Tag Archives: opinion

The morning Paris was attacked

One thing I find personally disturbing about the attacks in Paris is that… I’m not shocked.

I’m sad. I’m concerned. I’m outraged. But I’m not shocked.Am I alone in feeling this?

I didn’t expect it to happen… But when I learn of so much injustice and unnecessary loss of life all over the world, then realize that the injustice and murder is perpetrated and perpetuated by the human race, acts of terrorism lose their shock value – at least for people like me who aren’t directly affected by it.

With the global society’s desensitization, there is pressure on ‘terrorists’ to get creative and level up their performance. The escalation of violence and cruelty goes on and on and on…

I’m still hopeful that there is an end to this. That enemies will sit down together and say, “This isn’t working for anyone,” and come to a resolution.

Problem is, it IS working for some people. It’s working out wonderfully for people on top amassing wealth and power at the expense of human lives and human suffering. And they will fight tooth and nail to maintain this status quo.

#ramblings

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Equality and Constant Questioning

When I explain the meaning of my tat, I get reactions like, “Wow naman.” or “Nosebleed.” or “Deeeeeeeep!”, which is perfectly fine. Deep naman talaga. Haha.

But seeing people’s exaltation over the legalization of gay marriage across the United States validates my adoration for the symbols I permanently imprinted on my body.

There is tremendous and blatant inequality everywhere, whether it’s between sexes, sexual orientations, races, economic status, religions and beliefs… We are far from a world of equal opportunity for all – and humanity may never even get there.

Thank goodness for the people that never stop moving toward that aspiration.

2015-06-27 15.50.01I salute you. I stand with you. And today, I celebrate with you in this major milestone!

Then, when the rainbow is no longer in the foreground, I will look at my wrist and remember our personal and collective struggle to question existing norms and break the tricky barriers of inequality.

Charlie Hebdo & Our Right to Speak – Breaking Down My Stance

The Charlie Hebdo massacre has gotten people talking about a whole bunch of different things all at the same time…

So after reading a bunch of opinion pieces, I leaned back and shook my brain around to break things down and figure out where I stand on these issues. (Writing helps.)

#IAmAhmed fo sho.

Freedom of Speech gives people the right to offend. And I’m guessing that’s where people start feeling iffy. It is when statements are extremely vile and completely opposed to the norm that we start seeing where people really stand in terms of respecting people’s right to express themselves. So, are you for it or not?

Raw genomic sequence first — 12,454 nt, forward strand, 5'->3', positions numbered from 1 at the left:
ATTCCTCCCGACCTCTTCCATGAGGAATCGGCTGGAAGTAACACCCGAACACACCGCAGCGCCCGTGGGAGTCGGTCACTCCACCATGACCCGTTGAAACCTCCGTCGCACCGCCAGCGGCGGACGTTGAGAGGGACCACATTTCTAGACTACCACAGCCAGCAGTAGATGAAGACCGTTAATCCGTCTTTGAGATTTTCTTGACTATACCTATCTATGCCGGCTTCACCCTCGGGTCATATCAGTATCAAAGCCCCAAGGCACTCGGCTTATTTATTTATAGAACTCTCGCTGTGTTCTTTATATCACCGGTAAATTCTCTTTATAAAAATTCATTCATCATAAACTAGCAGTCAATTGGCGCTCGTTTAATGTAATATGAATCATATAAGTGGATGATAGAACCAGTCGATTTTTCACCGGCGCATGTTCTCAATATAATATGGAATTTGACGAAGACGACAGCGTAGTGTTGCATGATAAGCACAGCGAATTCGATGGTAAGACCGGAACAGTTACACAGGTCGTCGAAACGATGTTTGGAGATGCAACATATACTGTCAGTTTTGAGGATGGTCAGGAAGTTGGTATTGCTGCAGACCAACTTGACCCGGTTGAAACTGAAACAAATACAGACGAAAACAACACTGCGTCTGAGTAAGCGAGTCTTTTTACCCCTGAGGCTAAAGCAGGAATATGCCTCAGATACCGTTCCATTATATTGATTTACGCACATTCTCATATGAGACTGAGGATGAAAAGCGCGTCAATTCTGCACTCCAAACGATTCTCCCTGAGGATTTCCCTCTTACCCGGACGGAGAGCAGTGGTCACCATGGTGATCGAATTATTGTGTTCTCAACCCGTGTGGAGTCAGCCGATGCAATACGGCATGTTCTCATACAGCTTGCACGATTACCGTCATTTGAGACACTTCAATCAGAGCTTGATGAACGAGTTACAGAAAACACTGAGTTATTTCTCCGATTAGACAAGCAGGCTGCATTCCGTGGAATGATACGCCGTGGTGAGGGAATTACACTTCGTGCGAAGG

I am. 100%. Which is why #IAmAhmed for sure; I can be absolutely offended, rattled, even disgusted by someone’s statement and I will still stand by everyone’s right to speak – maybe even die for it.

Let’s keep in mind that the debate on our right to speak is apart and separate from the debate on what are socially acceptable and polite things to say.

Standing by the right to speak doesn’t mean you agree with all statements or condone rude behavior. And it doesn’t mean people should not be held accountable for what they say, which is why you can be fined for libel or get fired for making racist remarks at work. There is also such a thing as verbal abuse and shouting, “Bomb!” on an airplane, which, people have to realize, is
separate and different from the ridiculing and challenging of ideas – including strongly held beliefs.

Jail time or, geez, DEATH should NOT be a consequence of telling people what you think of a religion. Which is why, even though I probably wouldn’t agree with all of Charlie Hebdo’s cartoons, I would still say #JeSuisCharlie .

Am I or am I not Charlie?

I’ve seen people expressing their condemnation of Charlie Hebdo’s cartoons saying #IAmNotCharlie . I respect their opinion, naturally. Their cartoons are blatantly offensive. There are people that have called Charlie Hebdo racist and bigoted. I’m not sure where I stand on that yet. What I am certain of, though, is that the statement “Charlie Hebdo is a racist and bigoted publication” is up for debate. People can agree or disagree, then exercise their right to freely discuss.
Again, sadly, it has to be stated that whether or not Charlie Hebdo is guilty of bigotry, physical attacks, with murder as its pinnacle, is  never acceptable.

With what I’ve seen thus far, I am still on the #IAmCharlie side of the fence. Why? Because humanity seems light years away from accepting and respecting basic human rights, like the right to life, to speak, to be educated, etc.